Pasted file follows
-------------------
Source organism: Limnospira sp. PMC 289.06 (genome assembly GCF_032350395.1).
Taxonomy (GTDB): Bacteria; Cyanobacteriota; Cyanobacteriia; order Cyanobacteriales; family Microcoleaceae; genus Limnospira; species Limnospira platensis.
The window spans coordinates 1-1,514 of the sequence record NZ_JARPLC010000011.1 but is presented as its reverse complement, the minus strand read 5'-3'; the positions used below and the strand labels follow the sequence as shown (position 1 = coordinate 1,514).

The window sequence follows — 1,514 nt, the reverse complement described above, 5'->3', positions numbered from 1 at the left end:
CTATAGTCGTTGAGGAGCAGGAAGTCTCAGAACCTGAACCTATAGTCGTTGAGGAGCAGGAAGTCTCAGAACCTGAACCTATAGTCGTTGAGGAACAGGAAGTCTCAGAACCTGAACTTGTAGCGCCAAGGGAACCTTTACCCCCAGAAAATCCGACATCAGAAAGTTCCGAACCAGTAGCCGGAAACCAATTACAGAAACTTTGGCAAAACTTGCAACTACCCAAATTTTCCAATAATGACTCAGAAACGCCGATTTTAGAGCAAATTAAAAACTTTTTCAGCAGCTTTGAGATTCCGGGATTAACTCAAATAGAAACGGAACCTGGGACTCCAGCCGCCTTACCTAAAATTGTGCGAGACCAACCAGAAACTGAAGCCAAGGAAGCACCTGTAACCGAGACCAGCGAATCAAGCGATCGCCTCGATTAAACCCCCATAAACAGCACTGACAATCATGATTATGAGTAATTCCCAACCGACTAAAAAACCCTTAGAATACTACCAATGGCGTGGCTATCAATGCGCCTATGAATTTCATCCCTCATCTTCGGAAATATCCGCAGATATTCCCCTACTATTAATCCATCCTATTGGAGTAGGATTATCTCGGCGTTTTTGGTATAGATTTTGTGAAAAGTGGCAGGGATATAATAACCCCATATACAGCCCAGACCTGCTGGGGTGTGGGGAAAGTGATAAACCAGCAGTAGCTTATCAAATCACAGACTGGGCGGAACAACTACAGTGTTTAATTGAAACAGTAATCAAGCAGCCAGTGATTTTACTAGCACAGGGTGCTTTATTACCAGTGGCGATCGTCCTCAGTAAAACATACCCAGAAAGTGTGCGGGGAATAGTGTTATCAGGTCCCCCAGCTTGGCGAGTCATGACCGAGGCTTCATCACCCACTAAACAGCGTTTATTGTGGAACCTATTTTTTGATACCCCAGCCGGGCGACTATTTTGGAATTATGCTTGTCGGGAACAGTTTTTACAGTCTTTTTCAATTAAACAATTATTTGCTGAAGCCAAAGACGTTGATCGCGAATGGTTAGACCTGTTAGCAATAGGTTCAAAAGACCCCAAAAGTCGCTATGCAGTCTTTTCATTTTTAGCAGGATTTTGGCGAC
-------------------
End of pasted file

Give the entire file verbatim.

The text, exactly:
Source organism: Limnospira sp. PMC 289.06 (genome assembly GCF_032350395.1).
Taxonomy (GTDB): Bacteria; Cyanobacteriota; Cyanobacteriia; order Cyanobacteriales; family Microcoleaceae; genus Limnospira; species Limnospira platensis.
The window spans coordinates 1-1,514 of the sequence record NZ_JARPLC010000011.1 but is presented as its reverse complement, the minus strand read 5'-3'; the positions used below and the strand labels follow the sequence as shown (position 1 = coordinate 1,514).

The window sequence follows — 1,514 nt, the reverse complement described above, 5'->3', positions numbered from 1 at the left end:
CTATAGTCGTTGAGGAGCAGGAAGTCTCAGAACCTGAACCTATAGTCGTTGAGGAGCAGGAAGTCTCAGAACCTGAACCTATAGTCGTTGAGGAACAGGAAGTCTCAGAACCTGAACTTGTAGCGCCAAGGGAACCTTTACCCCCAGAAAATCCGACATCAGAAAGTTCCGAACCAGTAGCCGGAAACCAATTACAGAAACTTTGGCAAAACTTGCAACTACCCAAATTTTCCAATAATGACTCAGAAACGCCGATTTTAGAGCAAATTAAAAACTTTTTCAGCAGCTTTGAGATTCCGGGATTAACTCAAATAGAAACGGAACCTGGGACTCCAGCCGCCTTACCTAAAATTGTGCGAGACCAACCAGAAACTGAAGCCAAGGAAGCACCTGTAACCGAGACCAGCGAATCAAGCGATCGCCTCGATTAAACCCCCATAAACAGCACTGACAATCATGATTATGAGTAATTCCCAACCGACTAAAAAACCCTTAGAATACTACCAATGGCGTGGCTATCAATGCGCCTATGAATTTCATCCCTCATCTTCGGAAATATCCGCAGATATTCCCCTACTATTAATCCATCCTATTGGAGTAGGATTATCTCGGCGTTTTTGGTATAGATTTTGTGAAAAGTGGCAGGGATATAATAACCCCATATACAGCCCAGACCTGCTGGGGTGTGGGGAAAGTGATAAACCAGCAGTAGCTTATCAAATCACAGACTGGGCGGAACAACTACAGTGTTTAATTGAAACAGTAATCAAGCAGCCAGTGATTTTACTAGCACAGGGTGCTTTATTACCAGTGGCGATCGTCCTCAGTAAAACATACCCAGAAAGTGTGCGGGGAATAGTGTTATCAGGTCCCCCAGCTTGGCGAGTCATGACCGAGGCTTCATCACCCACTAAACAGCGTTTATTGTGGAACCTATTTTTTGATACCCCAGCCGGGCGACTATTTTGGAATTATGCTTGTCGGGAACAGTTTTTACAGTCTTTTTCAATTAAACAATTATTTGCTGAAGCCAAAGACGTTGATCGCGAATGGTTAGACCTGTTAGCAATAGGTTCAAAAGACCCCAAAAGTCGCTATGCAGTCTTTTCATTTTTAGCAGGATTTTGGCGAC